In the not too distant future, you could see a tax measure on your ballot requesting new funds for affordable housing and tenant protection programs in Los Angeles County. This proposal would be sponsored by the newly-minted Los Angeles County Affordable Housing Solutions Agency (LACAHSA, pronounced “la casa”); it would argue that voters should entrust the agency with the funds to carry out its mission, and that we should expand on existing local funding measures like Measure H and Measure HHH, which while helpful, are not sufficient responses to the need for affordable housing.
Yet another government agency? Haven’t we created enough departments and authorities?
But LACAHSA is different and here are the reasons why. It would make it much easier to put affordable housing funding measures on the ballot. With LACAHSA, there will be no need to gather signatures to qualify a measure for the ballot in LA County. The agency’s board will be able to vote to directly put it on the ballot. It would also specifically set aside money for tenant protection programs and provide technical assistance to cities – when cities want to enact affordable housing and tenant-related ordinances, experts at LACAHSA will help to craft sound policies. It would create a place that represents the whole county for the county to truly strategize about affordable housing.
And we’re getting a bit ahead of ourselves. LACAHSA hasn’t been created yet. That would require state legislation to lay out its guiding principles and powers. Abundant Housing LA is excited about this concept, and that’s why we’re supporting SB 679 (Kamlager, 2021) to get LACAHSA set up. We’re not alone. A project like this tends to be most viable with a coalition supporting it, and that’s where the Our Future LA Coalition comes in. SB 679 has to clear its legislative policy committees by the end of June, so this is a good time to get into what the bill would do, and how you can show your support.
The bill starts out with a statement of intent. What’s the problem we’re trying to solve? Simply put, we’re not building enough affordable housing in Los Angeles County. This is also true of housing in general, but this bill’s focus is affordable housing. While each local government has an important role to play in solving that problem, the problem is bigger than any single city, even a city as large as Los Angeles, so a regional approach is needed. At the same time, tenants are hurting, and there’s a need for programs besides creating affordable housing that specifically address their needs.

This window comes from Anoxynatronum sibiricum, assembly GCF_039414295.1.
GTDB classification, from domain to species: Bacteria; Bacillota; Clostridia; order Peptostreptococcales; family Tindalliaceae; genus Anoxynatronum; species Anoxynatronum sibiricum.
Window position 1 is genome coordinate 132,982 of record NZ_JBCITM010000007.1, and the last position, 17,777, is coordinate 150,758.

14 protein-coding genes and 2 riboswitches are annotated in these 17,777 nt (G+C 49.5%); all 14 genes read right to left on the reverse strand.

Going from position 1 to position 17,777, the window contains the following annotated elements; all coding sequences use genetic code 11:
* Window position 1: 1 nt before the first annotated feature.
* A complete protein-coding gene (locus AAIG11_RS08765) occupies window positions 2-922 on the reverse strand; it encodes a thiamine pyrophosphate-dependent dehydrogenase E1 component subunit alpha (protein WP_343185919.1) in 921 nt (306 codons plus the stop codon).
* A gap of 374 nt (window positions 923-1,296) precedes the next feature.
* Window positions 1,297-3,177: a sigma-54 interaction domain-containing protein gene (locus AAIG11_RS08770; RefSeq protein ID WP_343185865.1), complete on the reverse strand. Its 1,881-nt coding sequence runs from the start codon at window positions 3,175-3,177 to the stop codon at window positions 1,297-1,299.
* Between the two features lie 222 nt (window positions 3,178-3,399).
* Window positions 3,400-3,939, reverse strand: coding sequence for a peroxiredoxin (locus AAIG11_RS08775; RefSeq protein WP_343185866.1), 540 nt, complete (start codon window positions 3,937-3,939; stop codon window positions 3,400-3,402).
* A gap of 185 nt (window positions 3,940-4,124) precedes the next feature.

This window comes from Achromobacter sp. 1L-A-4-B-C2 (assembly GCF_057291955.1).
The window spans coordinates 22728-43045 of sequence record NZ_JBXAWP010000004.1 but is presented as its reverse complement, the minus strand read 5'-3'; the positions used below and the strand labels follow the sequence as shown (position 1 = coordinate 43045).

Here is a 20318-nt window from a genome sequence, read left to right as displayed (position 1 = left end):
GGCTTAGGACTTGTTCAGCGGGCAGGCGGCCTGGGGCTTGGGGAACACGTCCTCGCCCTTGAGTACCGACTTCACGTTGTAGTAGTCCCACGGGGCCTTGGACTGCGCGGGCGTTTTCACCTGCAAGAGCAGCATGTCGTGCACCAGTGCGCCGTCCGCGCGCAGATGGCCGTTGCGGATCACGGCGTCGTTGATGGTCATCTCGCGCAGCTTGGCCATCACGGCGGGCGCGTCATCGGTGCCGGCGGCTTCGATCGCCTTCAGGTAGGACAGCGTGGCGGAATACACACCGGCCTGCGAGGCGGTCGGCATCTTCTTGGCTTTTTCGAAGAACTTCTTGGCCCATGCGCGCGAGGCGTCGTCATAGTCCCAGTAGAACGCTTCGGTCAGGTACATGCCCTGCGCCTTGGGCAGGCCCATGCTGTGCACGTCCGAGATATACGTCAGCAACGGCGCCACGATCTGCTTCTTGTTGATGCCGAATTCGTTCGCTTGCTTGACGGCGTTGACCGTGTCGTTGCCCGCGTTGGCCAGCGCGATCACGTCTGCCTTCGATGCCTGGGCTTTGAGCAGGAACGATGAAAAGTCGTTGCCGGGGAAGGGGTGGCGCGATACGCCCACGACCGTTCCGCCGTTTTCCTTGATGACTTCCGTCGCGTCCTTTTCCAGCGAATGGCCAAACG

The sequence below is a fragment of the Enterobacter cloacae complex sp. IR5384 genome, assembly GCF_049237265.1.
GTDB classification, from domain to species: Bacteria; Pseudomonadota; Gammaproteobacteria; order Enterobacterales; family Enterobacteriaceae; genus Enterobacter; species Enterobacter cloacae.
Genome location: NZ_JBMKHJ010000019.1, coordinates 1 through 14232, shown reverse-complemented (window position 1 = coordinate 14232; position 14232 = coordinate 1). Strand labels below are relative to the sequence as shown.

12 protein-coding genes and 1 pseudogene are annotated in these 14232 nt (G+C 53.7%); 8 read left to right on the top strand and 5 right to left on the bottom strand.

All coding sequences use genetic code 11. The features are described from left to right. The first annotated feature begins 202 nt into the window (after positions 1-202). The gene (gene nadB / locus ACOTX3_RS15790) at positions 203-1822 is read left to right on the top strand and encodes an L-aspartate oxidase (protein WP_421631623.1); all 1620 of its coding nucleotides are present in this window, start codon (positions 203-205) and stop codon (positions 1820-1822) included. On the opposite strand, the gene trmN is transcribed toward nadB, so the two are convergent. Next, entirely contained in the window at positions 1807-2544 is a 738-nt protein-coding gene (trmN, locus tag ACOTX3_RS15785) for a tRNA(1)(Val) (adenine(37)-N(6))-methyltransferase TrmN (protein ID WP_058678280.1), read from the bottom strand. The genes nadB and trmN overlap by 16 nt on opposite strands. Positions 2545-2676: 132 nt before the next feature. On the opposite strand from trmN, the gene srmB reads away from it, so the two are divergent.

Watch your housing acronyms now, because unlike LAHSA, LACAHSA would not be focused on homelessness. It would have a 21-member governing board, which would be similar to the LA County Metropolitan Transportation Authority (Metro) board in its composition. It would specifically designate seats for LA City, LA County, smaller cities within the county, and subject-matter experts. There would also be a Citizens’ Oversight Committee composed of 11 different subject matter experts, on topics ranging from affordable housing finance to tenant protections to the lived experience of homelessness or housing insecurity. The Citizens’ Oversight Committee would have to approve the agency’s annual budget before final approval by the board.
What would LACAHSA be empowered to do exactly? Place special taxes to fund its programs on the ballot for voter approval, receive grants, issue bonds, land bank, provide technical assistance, and similar activities. Article XIII C of the California Constitution defines special taxes as taxes imposed for specific purposes and requires a ⅔ vote of the electorate for a local government to impose or increase a special tax. The tax proposals LACAHSA could put forward are parcel taxes (which are not ad valorem property taxes that vary based on property value), gross receipts business taxes, and documentary transfer taxes. All of these would be special taxes, since the funds would be used for LACAHSA’s specific housing-related purposes, and would thus be subject to voter approval. LACAHSA would get some exemptions from the California Environmental Quality Act (CEQA), but basically just for things like providing financing and purchasing land. The actual projects built using its funds could still be subject to CEQA. Local governments would also retain their land use regulatory authority, and LACAHSA as currently proposed would not be able to act as the permitting authority for a project in an intransigent city. These issues have been points of contention, and although we have expressed our views that CEQA makes it more difficult and expensive to build infill housing, and that preempting local zoning authority would be helpful, the author did not adopt corresponding language into the bill because it was determined that this would significantly decrease the odds that it would survive the Sacramento gauntlet.